If you're experiencing signs of periodontal disease – tender, bleeding or swollen gums, receding gums, gums that bleed after brushing, or loose teeth – delaying treatment is the worst thing you can do. Make an appointment at our Champlin, MN office and learn about all the options that can help you keep your teeth and gums as healthy as can be.

What Makes a Periodontist Different from a General Dentist?

January 8th, 2020

Your regular dentist is a lot like your regular doctor. You see them both frequently for checkups and advice on maintaining your health. Your dentist is the one to visit for dental concerns such as discovering and treating cavities and gingivitis, fitting crowns and putting in fillings, performing simple extractions and many more of the procedures that keep our teeth and mouths healthy. And just as your general practitioner might refer you to a specialist if needed, your dentist might recommend a dental specialist called a periodontist like Doctors Bauer, Lawrenz, and Stark for expert treatment of more serious periodontal conditions.

The word “periodontist” was coined from the Greek words for “around” and “tooth”—in other words, a practitioner whose specialty is the treatment of the supporting structures around our teeth. These structures include the gums, the bone tissue holding the tooth, and the connective tissue between tooth and bone. A degree in periodontology generally requires three additional years of post-doctoral study after dental school focused on the treatment of periodontal disease and cosmetic restorations.

What special care does a periodontist provide?

  • Diagnosis and treatment of periodontal disease. Periodontitis is a disease of the gums and bones around the teeth caused by the body’s response to the bacteria in plaque. The earlier it is treated, the better. Untreated gum disease can lead to serious infection and tooth and bone loss.
  • Surgical care for periodontal disease. This might involve gum grafting for receding gums or regeneration therapy to restore bone tissue.
  • Debridement, scaling and root planing. These procedures remove excessive plaque and tartar from areas of the tooth above and below the gumline.
  • Monitoring interactions with other health conditions. If you have diabetes, heart disease or other systemic diseases, it’s a good idea to have a periodontal evaluation. Pregnant women can also benefit from an exam if they develop gum swelling and bleeding as a result of the changes caused by pregnancy hormones.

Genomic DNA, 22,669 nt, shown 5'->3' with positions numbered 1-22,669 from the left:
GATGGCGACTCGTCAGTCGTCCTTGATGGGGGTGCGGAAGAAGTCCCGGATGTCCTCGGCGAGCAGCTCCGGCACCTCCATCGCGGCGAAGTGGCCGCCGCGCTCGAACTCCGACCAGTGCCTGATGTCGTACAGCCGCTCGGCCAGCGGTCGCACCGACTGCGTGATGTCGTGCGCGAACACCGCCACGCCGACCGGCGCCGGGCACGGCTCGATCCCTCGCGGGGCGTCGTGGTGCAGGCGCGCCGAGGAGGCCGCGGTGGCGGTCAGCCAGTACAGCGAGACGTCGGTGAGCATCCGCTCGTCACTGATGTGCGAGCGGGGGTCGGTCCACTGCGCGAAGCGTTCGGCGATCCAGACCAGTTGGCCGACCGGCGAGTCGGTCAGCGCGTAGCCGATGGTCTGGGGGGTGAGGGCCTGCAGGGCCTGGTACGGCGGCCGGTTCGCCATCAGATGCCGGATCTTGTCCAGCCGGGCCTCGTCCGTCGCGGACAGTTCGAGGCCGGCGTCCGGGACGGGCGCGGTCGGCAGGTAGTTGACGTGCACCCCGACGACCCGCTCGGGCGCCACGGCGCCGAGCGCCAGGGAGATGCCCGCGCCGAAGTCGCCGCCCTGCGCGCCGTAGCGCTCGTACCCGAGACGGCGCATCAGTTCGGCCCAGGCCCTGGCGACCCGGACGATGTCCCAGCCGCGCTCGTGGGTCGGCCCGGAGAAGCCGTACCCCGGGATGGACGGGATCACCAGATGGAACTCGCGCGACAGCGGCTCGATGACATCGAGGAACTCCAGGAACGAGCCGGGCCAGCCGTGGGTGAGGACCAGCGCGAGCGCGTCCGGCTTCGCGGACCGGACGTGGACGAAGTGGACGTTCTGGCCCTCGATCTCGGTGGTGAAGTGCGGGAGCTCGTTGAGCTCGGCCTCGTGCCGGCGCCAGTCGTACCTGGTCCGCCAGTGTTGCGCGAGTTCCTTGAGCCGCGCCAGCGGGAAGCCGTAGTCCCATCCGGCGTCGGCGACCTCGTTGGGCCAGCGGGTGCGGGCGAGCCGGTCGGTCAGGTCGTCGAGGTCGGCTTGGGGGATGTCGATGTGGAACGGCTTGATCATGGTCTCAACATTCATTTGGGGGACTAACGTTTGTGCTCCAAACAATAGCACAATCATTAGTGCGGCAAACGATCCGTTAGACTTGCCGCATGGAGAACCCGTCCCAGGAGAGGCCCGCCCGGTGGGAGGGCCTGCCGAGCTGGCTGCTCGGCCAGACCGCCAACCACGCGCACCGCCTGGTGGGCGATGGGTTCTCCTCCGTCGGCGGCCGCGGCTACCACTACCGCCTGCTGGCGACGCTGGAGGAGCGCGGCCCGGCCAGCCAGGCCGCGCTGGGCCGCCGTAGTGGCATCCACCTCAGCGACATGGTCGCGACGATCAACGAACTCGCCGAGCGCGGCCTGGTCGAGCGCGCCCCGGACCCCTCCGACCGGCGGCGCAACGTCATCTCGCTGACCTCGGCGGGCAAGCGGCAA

• Implant placement. For those considering an implant, periodontists will make sure the underlying bone is healthy and has enough density for an implant, can build up the bone if needed, and will place the implant in the bone.

Your regular dentist is your first stop when taking care of your dental health. Gingivitis, the earliest stage of gum disease, can usually be treated by your regular dentist or dental hygienist. But if you need a specialist for more advanced periodontal disease, if you have medical issues that interact with gum health, or if you are considering a dental implant, Doctors Bauer, Lawrenz, and Stark can provide you with the best possible care for your individual needs from the comfort of our Champlin, MN office.

A Brighter Smile for the New Year

January 1st, 2020

The beginning of a new year is the perfect opportunity for a fresh start for you and your smile. At Champlin Family Dental, a brighter smile is quick and easy!

Given the latest in whitening technology, whiter teeth are only an appointment away. Teeth whitening is a safe, quick, and inexpensive way to create the dream smile you’ve always desired. We can offer a safe method that corrects tooth discolorations that may have been caused by staining, aging, or chemical effects.

So, start the new year off right and get a whiter smile today! Give us a call at our convenient Champlin, MN office to schedule an appointment!